Results of two new clinical trials appear to confirm concerns surrounding Injectafer side effects, especially a link to dangerously low phosphorous levels.
Injectafer is an intravenous medication used to treat people suffering from iron-deficiency anemia who can’t tolerate or who haven’t responded well to oral iron supplements.
The U.S. Food & Drug Administration (FDA) approved Injectafer (ferric carboxymaltose) in 2013, after previously rejecting the medication because of a potential association with “excess mortality and severe hypophosphatemia.”
Since then, however, several studies have suggested Injectafer is more likely to cause dangerously low phosphorous levels compared to alternative IV iron treatments. A growing number of Injectafer lawsuits also claim the drug’s manufacturers had long been aware of this risk, but wrongly represented the medication as a safe and effective treatment for iron-deficiency anemia without providing adequate warnings to patients and doctors.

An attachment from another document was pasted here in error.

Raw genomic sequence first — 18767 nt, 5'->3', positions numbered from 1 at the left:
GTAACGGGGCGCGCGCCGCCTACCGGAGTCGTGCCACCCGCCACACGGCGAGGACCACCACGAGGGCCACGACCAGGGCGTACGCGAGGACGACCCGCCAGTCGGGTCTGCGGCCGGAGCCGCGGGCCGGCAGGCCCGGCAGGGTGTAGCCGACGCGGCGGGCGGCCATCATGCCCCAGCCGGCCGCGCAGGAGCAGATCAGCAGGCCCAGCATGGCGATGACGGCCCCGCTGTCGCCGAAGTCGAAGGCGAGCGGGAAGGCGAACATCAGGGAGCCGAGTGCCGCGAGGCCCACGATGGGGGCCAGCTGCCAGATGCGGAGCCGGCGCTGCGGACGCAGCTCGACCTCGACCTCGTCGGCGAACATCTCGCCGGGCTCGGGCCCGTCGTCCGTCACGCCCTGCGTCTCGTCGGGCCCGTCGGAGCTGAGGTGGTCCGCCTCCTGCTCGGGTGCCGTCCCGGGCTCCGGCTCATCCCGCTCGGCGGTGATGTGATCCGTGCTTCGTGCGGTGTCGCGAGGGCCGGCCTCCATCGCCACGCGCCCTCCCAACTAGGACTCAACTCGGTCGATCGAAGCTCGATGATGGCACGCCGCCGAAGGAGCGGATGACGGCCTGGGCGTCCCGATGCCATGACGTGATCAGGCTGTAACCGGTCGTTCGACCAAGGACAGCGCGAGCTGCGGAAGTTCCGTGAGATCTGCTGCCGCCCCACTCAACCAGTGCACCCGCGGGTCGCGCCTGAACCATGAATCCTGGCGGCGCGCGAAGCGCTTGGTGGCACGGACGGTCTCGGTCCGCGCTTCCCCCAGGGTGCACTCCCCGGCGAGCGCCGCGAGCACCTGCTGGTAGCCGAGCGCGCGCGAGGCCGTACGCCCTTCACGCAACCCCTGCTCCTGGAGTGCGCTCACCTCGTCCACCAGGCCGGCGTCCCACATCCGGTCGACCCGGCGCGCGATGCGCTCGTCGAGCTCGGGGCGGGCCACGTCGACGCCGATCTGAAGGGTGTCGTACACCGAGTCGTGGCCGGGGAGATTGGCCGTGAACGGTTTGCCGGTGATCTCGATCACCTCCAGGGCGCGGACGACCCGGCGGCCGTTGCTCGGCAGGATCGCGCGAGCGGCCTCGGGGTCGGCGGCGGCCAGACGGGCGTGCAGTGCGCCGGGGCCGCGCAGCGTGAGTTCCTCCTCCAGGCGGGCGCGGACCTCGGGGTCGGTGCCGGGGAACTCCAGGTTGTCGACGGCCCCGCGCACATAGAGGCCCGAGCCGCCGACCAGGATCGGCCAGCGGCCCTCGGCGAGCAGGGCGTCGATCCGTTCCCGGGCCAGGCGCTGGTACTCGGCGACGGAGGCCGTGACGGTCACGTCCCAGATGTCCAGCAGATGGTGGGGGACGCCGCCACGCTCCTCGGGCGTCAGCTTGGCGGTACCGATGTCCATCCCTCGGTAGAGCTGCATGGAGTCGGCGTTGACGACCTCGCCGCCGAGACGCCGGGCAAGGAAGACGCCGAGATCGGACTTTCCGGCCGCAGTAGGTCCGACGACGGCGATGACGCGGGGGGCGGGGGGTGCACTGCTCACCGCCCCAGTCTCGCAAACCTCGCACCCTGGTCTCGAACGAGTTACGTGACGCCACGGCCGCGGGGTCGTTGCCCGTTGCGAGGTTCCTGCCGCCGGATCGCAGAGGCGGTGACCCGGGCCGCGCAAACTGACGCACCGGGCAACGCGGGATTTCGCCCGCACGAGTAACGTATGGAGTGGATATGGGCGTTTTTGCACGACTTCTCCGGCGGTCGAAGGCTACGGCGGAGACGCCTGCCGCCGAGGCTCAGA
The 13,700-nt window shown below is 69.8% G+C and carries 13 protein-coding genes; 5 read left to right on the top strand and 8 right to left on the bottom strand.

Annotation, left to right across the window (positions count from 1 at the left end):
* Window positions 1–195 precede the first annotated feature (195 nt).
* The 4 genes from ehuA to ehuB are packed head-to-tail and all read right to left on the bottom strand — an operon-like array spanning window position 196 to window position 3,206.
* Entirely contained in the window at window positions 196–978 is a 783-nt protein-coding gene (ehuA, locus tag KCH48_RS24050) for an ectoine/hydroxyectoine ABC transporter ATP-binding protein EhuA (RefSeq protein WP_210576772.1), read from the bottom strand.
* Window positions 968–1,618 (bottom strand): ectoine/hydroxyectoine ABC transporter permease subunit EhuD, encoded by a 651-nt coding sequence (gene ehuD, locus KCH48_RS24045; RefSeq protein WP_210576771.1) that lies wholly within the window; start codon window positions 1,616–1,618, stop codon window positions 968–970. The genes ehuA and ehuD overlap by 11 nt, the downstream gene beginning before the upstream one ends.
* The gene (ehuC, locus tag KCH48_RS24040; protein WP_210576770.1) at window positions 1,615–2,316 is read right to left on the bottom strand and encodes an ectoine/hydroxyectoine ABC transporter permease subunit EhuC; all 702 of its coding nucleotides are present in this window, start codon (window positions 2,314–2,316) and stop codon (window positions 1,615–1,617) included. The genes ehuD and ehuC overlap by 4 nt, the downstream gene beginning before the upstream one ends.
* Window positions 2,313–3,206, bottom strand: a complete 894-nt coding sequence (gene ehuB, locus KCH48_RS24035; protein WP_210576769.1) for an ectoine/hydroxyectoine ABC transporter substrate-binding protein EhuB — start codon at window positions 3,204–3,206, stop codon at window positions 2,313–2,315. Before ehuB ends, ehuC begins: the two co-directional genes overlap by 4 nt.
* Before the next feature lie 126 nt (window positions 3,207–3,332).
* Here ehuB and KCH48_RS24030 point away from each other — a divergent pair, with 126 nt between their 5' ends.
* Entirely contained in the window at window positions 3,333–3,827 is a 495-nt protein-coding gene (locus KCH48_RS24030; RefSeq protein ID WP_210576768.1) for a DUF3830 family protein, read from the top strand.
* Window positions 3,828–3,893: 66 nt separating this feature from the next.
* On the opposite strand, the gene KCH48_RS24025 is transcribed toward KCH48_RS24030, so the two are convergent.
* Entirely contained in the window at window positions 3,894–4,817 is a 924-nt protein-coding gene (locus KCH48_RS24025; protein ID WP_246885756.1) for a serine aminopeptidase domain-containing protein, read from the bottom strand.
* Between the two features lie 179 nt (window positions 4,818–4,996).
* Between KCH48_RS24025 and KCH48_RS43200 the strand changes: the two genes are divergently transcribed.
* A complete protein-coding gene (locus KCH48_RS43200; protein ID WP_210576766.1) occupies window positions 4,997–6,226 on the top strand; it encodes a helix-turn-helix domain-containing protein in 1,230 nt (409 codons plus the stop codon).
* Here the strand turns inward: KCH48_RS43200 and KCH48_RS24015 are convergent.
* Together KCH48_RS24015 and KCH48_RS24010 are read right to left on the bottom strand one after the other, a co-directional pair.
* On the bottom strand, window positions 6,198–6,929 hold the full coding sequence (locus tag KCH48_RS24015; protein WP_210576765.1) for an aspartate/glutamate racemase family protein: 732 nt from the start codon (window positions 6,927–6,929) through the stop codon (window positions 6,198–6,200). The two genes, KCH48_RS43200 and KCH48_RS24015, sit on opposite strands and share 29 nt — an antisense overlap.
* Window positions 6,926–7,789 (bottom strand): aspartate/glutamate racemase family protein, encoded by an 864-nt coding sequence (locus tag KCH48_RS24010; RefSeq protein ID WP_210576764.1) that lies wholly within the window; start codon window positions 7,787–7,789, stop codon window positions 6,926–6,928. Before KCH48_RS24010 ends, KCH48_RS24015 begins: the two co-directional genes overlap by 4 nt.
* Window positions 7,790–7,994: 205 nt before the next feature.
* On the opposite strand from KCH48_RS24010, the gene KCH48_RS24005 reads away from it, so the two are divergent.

The results of these latest trials were published in the February issue of the Journal of the American Medical Association (JAMA). Together, the studies involved 245 patients with iron-deficiency anemia, all of whom received either 750 mg of Injectafer on day 0 or 1000 mg of Monofer (iron isomaltoside) on days 0 and 7. The patients were followed for 45 days.
Data from the trials also suggested even a single dose of ferric carboxymaltose could adversely impact an individual’s entire skeleton, providing a possible explanation for other potential Injectafer side effects, including osteomalacia and bone fractures.
Severe hypophosphatemia occurs when the amount of phosphorous in the blood falls below 1mg/dL). Symptoms typically include:
If hypophosphatemia goes untreated, victims may experience respiratory failure, muscle weakness, cardiac arrest, seizures, coma, and even death.